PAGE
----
One of the better free agent forwards on the market signed a bargain-rate one-year deal with the New York Rangers.
Numbers Game looks at the Blueshirts' acquiring Alexander Frolov.
The Rangers Get: LW Alexander Frolov.
Frolov, 28, is a talented winger with good size (6-foot-2, 204 pounds) and an abundance of skill, but has also seen his point totals decrease for three straight seasons and hasn't been the most consisent performer, possibly providing some explanation for why he was still available as an unrestricted free agent in the last week of July.
A two-time 30-goal scorer, Frolov immediately becomes the Rangers' second most-talented forward, behind Marian Gaborik. In the last five seasons, Frolov has averaged 26 goals and 58 points, totals that would have ranked him second on the Rangers in 2009-2010.
However, there is that matter of declining point totals to consider.
In 2006-2007, Frolov scored a career-high 35 goals and 71 points, during a season in which he played a career-high 19:56 per game, including 4:28 per game on the power play, scoring 28 points with the man advantage and 40 at even strength.
(For reference sake, note that Frolov played 5:09 per game on the power play in 2005-2006, the penalty-filled first year after the lockout.)
Frolov's role with the man advantage has decreased ever since, sinking to 2:17 last season, his lowest average PP time since playing 2:16 per game during his rookie season in 2002-2003 and, as a result, Frolov only scored 13 power play points last season, which left him with 38 even-strength points.
As a player with his point-producing pedigree, Frolov wasn't being put in the best position to score by the Kings. He was relegated to the second power play unit and spent much of his even-strength time on a line with Michal Handzus; a solid veteran two-way pivot, but not a game-breaking scorer by any means.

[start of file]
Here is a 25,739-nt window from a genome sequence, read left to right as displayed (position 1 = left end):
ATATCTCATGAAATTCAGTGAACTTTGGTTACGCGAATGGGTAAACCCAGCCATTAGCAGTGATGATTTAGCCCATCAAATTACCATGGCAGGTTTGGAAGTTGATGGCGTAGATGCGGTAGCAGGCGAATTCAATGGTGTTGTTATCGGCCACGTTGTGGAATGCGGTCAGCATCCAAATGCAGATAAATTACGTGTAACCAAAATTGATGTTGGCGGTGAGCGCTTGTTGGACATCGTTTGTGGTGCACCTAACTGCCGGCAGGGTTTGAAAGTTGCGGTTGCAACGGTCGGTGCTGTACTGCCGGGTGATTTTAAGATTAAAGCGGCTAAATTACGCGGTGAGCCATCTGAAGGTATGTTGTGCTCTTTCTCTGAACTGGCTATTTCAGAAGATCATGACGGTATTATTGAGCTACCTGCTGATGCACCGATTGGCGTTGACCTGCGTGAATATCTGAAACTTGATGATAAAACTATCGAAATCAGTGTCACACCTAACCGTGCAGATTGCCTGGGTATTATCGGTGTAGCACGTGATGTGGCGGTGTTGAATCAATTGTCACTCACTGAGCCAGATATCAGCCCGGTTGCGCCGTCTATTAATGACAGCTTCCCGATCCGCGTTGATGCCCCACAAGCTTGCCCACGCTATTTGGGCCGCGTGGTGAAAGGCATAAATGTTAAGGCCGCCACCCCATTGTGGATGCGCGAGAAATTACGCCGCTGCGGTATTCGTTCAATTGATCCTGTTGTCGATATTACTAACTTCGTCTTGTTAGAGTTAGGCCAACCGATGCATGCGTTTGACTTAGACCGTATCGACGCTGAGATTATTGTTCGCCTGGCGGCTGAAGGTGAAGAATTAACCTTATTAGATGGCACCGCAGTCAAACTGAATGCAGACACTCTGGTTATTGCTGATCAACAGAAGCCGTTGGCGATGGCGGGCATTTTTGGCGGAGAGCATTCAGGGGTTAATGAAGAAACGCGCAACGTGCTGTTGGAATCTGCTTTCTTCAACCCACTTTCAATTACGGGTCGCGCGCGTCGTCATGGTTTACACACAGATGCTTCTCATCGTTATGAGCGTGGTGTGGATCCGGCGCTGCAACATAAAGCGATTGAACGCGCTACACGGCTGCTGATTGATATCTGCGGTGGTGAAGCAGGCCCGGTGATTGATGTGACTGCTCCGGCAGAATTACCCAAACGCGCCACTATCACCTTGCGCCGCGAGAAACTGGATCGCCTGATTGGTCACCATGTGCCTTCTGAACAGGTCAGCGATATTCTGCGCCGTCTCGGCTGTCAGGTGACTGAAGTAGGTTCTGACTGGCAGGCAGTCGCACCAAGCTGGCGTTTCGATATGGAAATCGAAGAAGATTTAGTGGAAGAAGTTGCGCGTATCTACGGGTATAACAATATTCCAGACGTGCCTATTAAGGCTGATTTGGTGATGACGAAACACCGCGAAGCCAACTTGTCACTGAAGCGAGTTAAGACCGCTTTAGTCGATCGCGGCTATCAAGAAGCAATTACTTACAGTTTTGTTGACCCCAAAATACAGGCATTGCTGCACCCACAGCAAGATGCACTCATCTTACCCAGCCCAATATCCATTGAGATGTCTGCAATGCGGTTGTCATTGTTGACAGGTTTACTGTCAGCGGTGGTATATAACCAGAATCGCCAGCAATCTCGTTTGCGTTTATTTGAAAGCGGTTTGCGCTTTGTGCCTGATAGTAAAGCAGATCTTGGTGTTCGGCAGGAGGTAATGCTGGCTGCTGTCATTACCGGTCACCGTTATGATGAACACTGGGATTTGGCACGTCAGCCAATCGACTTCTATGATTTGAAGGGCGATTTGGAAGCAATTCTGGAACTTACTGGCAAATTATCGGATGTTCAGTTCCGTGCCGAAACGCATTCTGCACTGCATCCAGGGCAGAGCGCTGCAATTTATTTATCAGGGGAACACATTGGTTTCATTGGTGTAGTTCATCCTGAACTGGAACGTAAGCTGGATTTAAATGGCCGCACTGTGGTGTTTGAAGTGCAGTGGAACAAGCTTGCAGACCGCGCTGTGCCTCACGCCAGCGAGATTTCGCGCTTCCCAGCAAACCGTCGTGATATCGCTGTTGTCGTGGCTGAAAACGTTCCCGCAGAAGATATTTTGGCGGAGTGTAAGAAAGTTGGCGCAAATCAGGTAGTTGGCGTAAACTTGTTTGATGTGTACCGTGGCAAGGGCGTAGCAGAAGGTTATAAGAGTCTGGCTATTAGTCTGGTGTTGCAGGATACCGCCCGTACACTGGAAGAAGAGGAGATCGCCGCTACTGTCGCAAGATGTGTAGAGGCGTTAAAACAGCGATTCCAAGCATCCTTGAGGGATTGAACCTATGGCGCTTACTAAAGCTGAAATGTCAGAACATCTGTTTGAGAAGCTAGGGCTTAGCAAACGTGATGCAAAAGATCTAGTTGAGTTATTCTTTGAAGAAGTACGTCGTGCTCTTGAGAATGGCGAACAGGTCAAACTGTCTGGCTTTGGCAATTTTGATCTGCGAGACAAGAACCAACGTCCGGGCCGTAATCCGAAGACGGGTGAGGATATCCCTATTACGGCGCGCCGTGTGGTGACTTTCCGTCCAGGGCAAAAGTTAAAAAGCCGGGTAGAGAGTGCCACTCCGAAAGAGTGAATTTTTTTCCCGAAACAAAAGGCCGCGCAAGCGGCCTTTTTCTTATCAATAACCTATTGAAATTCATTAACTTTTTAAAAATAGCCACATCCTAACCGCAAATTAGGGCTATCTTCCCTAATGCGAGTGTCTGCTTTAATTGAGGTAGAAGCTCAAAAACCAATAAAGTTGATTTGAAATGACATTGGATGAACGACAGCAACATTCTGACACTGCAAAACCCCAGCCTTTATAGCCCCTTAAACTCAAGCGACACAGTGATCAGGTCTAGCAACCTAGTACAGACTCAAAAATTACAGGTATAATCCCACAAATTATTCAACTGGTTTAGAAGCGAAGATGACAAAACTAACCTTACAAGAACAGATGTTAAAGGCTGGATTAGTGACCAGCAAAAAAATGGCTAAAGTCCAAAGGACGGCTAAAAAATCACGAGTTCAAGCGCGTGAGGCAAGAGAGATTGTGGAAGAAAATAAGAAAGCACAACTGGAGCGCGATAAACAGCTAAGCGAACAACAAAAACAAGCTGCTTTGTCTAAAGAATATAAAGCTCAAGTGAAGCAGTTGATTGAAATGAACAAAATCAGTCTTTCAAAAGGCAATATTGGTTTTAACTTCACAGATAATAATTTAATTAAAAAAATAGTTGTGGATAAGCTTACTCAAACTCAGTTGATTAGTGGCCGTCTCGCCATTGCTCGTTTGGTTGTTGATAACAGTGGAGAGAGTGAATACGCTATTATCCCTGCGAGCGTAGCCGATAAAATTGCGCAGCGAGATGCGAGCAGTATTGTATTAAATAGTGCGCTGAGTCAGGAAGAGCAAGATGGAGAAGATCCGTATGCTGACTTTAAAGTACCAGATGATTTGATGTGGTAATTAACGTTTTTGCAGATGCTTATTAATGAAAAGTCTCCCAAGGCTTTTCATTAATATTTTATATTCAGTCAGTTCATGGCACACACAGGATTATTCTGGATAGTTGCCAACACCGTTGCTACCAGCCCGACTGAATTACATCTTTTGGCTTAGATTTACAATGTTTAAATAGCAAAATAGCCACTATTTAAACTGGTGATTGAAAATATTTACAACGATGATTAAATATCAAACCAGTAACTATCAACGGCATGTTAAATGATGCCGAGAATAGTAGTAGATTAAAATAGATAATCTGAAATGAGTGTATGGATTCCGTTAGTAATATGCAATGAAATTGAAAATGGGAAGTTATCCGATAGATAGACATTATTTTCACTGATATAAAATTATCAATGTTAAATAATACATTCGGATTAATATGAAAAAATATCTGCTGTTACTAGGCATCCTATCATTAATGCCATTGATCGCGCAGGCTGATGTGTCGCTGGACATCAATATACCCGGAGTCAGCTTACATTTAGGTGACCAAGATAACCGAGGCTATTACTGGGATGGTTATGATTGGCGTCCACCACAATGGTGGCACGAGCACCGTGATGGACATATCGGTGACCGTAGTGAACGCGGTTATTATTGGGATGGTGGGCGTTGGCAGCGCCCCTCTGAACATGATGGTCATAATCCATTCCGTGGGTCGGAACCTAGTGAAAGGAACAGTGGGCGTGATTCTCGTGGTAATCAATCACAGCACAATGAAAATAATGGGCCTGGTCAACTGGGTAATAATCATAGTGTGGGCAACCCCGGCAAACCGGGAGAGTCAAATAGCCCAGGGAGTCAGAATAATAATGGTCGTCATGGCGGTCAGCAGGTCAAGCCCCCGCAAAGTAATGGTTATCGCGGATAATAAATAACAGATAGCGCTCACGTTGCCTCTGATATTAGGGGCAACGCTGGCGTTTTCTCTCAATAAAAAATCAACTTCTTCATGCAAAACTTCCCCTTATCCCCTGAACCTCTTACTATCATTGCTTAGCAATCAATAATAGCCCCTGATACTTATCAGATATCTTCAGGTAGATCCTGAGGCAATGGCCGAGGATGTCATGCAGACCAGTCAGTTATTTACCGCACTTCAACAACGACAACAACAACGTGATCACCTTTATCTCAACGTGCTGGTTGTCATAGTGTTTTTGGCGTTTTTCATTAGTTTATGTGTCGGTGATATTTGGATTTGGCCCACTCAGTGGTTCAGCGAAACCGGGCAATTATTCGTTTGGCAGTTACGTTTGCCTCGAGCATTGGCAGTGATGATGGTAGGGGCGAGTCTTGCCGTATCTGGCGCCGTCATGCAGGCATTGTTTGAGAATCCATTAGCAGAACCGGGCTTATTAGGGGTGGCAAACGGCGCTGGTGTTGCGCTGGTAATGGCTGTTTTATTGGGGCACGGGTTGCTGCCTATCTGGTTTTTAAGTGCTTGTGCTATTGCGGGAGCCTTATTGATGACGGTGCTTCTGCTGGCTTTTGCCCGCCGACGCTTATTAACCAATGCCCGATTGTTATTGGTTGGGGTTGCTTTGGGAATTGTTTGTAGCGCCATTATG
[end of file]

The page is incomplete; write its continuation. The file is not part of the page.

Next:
The Rangers have an opportunity to rectify the treatment Frolov received in Los Angeles and to potentially reap the rewards if they can get the most out of his skills.
Putting Frolov on the number one line with Gaborik and Vaclav Prospal for example and, at the very least, getting him on the first power play unit should give the Rangers a legitimate 25-goal, 60-point threat on left wing.
Since there are only about a dozen left wingers in the entire league that managed that kind of production last season, the Rangers' investment of one-year and $3-million seems like a very wise low-risk signing.
Even if Frolov is slotted on the Rangers' second line, the key to realizing his potential is that he gets significant time on the power play. His skill level warrants it.
Since the Kings were under-utilizing Frolov in the first place, it's not like his absence leaves a gaping hole in the lineup, but the Kings can't just assume that internal candidates are going to be able to make up for the 19 goals and 51 points that Frolov provided last season.
Ultimately, the Rangers are better today with an economical signing of a legitimate top-six forward and the Kings aren't as good as the team that finished the 2009-2010 season.